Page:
With so many automakers going all-in on electric cars, batteries are going to be hard to source in the near future. Earlier this year, Volkswagen stated that more than 70 percent of its European sales will come from electric cars by 2030. In other regions, like China and the U.S., the automaker believes that electric cars will account for 50 percent of its sales. To meet these large goals, Volkswagen is going to need a whole bunch of car batteries. Instead of looking to other companies for its needs, Volkswagen recently announced that it will launch a separate European company that will handle all of its battery requirements.
New Battery Gigafactories Are Coming
The new battery company will be in charge of any activities involving a battery for an electric car. This includes processing raw materials to create batteries and recycling old ones. The move is to keep things in-house as much as possible and to help Volkswagen become the leader EV manufacturer in the world. As part of the new battery company, VW will build six gigafactories in Europe, the first of which will be located in Salzgitter, Lower Saxony and will become operational in 2025.
The gigafactory in Salzgitter will have an annual capacity of 20 gigawatt hours when it first goes online, with production set to double to 40 gigawatt hours at a later date. The Salzgitter factory will also be home to the automaker’s battery research and development center, along with the brand’s battery recycling plant.
“We want to offer our customers powerful, inexpensive, and sustainable vehicle batteries, which means we need to be active at all stages of the battery value chain that are critical for success,” said Thomas Schmall, member of the Board of Management for technology at Volkswagen AG and CEO of Volkswagen Group Components. “We are now bundling our power in Salzgitter, with the aim of encouraging innovation and securing the support of the best partners for our new company going forward. We already have a strong battery team in Salzgitter made up of 500 employees from 24 countries—and we are continuing to strengthen this team at leadership level.”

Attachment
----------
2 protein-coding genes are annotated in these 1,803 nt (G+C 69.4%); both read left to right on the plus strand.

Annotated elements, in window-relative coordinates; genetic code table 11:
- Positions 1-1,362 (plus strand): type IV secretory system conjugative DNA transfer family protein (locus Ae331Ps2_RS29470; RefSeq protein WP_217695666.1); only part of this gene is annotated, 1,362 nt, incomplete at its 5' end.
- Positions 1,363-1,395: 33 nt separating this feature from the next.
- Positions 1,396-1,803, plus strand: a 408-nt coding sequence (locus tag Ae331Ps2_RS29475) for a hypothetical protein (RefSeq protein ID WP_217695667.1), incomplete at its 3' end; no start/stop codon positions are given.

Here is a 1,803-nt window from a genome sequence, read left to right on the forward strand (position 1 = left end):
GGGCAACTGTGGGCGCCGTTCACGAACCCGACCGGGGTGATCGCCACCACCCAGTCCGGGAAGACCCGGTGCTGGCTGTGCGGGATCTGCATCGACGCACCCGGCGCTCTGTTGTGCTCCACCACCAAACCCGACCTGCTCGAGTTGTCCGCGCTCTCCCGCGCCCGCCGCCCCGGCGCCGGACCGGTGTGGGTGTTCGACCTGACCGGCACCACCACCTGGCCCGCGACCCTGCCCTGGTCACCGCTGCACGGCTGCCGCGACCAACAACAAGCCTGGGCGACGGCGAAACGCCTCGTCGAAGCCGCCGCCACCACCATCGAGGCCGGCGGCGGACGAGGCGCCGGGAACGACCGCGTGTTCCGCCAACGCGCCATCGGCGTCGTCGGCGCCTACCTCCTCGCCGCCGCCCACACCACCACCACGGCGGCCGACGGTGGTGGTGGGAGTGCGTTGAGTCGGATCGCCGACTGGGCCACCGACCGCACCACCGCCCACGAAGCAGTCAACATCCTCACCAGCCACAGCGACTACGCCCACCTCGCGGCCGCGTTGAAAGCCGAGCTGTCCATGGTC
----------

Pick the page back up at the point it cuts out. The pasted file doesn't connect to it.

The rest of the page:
Why Have Battery Factories?
Volkswagen’s second gigafactory will go live in northern Sweden and will be built by start-up Northvolt AB. The German automaker has a 20-percent stake in the start-up, so it makes sense to use its connections for another venture. The gigafactory in Sweden will be in charge of producing batteries for Volkswagen’s upscale electric cars and will begin production next year. Other gigafactories will go live in Spain and Eastern Europe. All six locations will be launched before the end of 2030.
Going forward with creating a company that solely focuses on Volkswagen’s electric car batteries comes at a time when the German automaker is looking to expand on its EV push. This year’s serious supply chain issues have given automakers something to think about – moving operations in-house. Tesla set the standard by investing heavily into battery production at its own facilities and has become a major force in the industry, leading others to follow a similar path.